Written by Tom Ewer on 10 June 2013
Freelancing is a wonderful business model. It requires little up front capital investment and can be scaled from taking just a few hours of your time per week to becoming a full time endeavour. However, the irony of freelancing is that its limitations only begin to surface as your success grows. You will soon come up against two road blocks: your available time and the maximum rate you can charge. Once you have maxed out those two factors, you essentially hit a brick wall. It's happy problem (by this point you are probably making a very healthy income) but if you're anything like me you're not one to rest on your laurels and settle for a stagnant long term income. There are a few different steps you can take beyond the conventional freelancing business model at this stage, but in this post I want to focus on just one: passive income pursuits.
What is Passive Income?
In my opinion, there is no satisfactory sole definition for "passive income" - the phrase means many things to many people. In literal terms, one could define passive income as income that requires literally no work. Examples of this might be a managed investment property or stock portfolio. Wikipedia defines it as "an income received on a regular basis, with little effort required to maintain it." I don't think that definition is suitable for our purposes. When I talk about passive income I mean asset creation - creating something that will earn you an income in the long term. It could be a product or a service or it could be residual income from affiliate marketing or advertising, and it could require some ongoing upkeep work, but the common denominator is that you build it once and reap the rewards for an extended period of time. So how does a freelancer develop passive income streams to their business? I have two suggestions.
1. Outsource Your Business
Strictly speaking, a freelance business is one person performing a service. We've already discussed the limitations inherent in that business model. The next obvious step is to transition from creating the service yourself to managingthe service. Hire contractors (or employees) to carry out the work that you have been doing and charge a premium on top of their wages to clients. This allows you to scale your business limitlessly (in theory). There are potential issues with expanding your business in such a fashion. Inviting other people to become partly responsible for your business can be a somewhat unsettling prospect, not to mention the fact that you have to find people who are (a) reliable and (b) capable of offering a service equal to or better than your own. In a perfect world, this would leave you in a position where your contractors/employees are your assets, and you simply sit at the top of the pile and direct operations on a macro level. You no longer fight in the trenches, you strategise from behind the front line.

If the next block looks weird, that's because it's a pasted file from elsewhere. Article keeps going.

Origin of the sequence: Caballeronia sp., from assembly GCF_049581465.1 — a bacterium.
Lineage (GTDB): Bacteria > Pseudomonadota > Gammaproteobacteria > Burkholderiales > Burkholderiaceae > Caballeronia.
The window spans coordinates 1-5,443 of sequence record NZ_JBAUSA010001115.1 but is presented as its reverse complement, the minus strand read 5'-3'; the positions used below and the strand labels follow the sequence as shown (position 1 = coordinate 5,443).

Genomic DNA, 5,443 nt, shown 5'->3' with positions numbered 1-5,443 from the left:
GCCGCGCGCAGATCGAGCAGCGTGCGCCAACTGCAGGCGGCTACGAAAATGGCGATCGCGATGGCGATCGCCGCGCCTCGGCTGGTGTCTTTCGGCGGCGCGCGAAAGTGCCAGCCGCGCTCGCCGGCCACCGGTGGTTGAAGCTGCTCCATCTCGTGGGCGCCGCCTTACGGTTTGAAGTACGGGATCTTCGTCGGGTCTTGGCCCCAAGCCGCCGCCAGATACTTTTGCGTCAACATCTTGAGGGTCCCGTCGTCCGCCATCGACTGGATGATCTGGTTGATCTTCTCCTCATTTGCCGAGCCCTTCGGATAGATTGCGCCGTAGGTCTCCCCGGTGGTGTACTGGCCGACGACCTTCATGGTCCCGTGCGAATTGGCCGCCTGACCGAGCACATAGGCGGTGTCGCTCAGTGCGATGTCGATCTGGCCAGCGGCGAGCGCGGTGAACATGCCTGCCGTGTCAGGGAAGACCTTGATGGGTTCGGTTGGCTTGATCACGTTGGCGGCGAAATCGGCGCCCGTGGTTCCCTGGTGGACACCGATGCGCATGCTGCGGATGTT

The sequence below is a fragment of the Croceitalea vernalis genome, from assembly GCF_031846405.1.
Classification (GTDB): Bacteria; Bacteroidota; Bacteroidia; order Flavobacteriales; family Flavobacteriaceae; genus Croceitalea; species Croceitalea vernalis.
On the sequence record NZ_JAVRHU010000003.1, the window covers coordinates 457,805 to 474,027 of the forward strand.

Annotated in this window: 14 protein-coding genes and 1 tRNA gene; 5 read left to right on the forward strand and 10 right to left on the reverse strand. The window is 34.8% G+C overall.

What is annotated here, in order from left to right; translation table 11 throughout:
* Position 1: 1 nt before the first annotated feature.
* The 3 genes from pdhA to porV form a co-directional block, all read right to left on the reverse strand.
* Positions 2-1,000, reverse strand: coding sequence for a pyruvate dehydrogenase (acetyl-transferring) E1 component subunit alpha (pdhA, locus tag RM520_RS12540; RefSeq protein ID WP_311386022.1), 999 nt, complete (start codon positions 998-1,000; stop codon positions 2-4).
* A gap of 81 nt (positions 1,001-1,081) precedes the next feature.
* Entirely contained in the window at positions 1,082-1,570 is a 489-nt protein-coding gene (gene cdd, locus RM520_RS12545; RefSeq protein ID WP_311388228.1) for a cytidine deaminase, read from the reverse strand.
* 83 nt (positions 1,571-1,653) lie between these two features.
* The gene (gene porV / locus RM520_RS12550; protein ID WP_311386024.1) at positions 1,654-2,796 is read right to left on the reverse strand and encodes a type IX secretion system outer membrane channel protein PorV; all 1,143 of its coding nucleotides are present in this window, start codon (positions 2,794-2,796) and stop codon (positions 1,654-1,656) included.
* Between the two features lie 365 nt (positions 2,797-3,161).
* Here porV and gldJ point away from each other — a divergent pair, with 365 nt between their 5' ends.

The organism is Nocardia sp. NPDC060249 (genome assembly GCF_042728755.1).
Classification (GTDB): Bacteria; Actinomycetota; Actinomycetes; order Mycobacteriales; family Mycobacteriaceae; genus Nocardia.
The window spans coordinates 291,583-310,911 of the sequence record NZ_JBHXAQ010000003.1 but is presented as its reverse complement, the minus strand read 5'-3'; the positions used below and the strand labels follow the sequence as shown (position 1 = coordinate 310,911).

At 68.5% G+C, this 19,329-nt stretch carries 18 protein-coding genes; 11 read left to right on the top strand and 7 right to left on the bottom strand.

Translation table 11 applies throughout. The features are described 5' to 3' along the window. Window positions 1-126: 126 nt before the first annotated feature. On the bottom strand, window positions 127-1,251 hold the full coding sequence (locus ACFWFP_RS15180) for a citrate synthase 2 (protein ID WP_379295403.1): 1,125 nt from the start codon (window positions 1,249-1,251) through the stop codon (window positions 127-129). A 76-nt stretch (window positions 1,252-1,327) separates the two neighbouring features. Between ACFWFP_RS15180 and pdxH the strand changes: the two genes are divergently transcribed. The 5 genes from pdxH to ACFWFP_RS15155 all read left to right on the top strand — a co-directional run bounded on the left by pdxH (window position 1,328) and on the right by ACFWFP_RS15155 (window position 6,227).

2. Commodotise Your Service
If the thought of entrusting the fate of your business in the hands of others frightens you too much, this second option may be more appealing. It can also be a lot less complicated and arguably offers greater prospects for growth. The principle is simple - you find a way of making your service something that can be packaged and sold, as opposed to always requiring your direct input. An obvious example of this would be a web design firm creating their own premium themes for people to purchase. Another example would be a freelance blogger selling a "How to Blog" guide that could empower people to create their own content. This is true product creation, the only difference being that you are creating an electronic product. There are no stock worries or cashflow issues and the profit margins are relatively large. Best of all, as a freelancer you already have a targeted audience for your product - your potential and existing clients. While some clients are more than happy to pay a premium for you to do the work on their behalf, many others will be enticed by the prospect of the relatively low-cost D.I.Y. approach. And best of all, the ongoing maintenance of product sales will require very little time at all.
Play to Your Strengths and Grow Slowly
I am an advocate of both of these strategies, but it is fair to say that they suit differing personalities. However, the beauty of them both is that you can test them out on a small scale and grow slowly if you experience success. For instance, you could bring on a low-cost contractor for just a few hours a week to assist you in more menial tasks, then hire others as you become more comfortable with that way of working. And as for turning your service into a commodity, you can start with a very simple product available a low cost, gauge the response and act accordingly. Either way, a conservative approach to building your business through either means represents the gateway to far greater income than you are currently earning.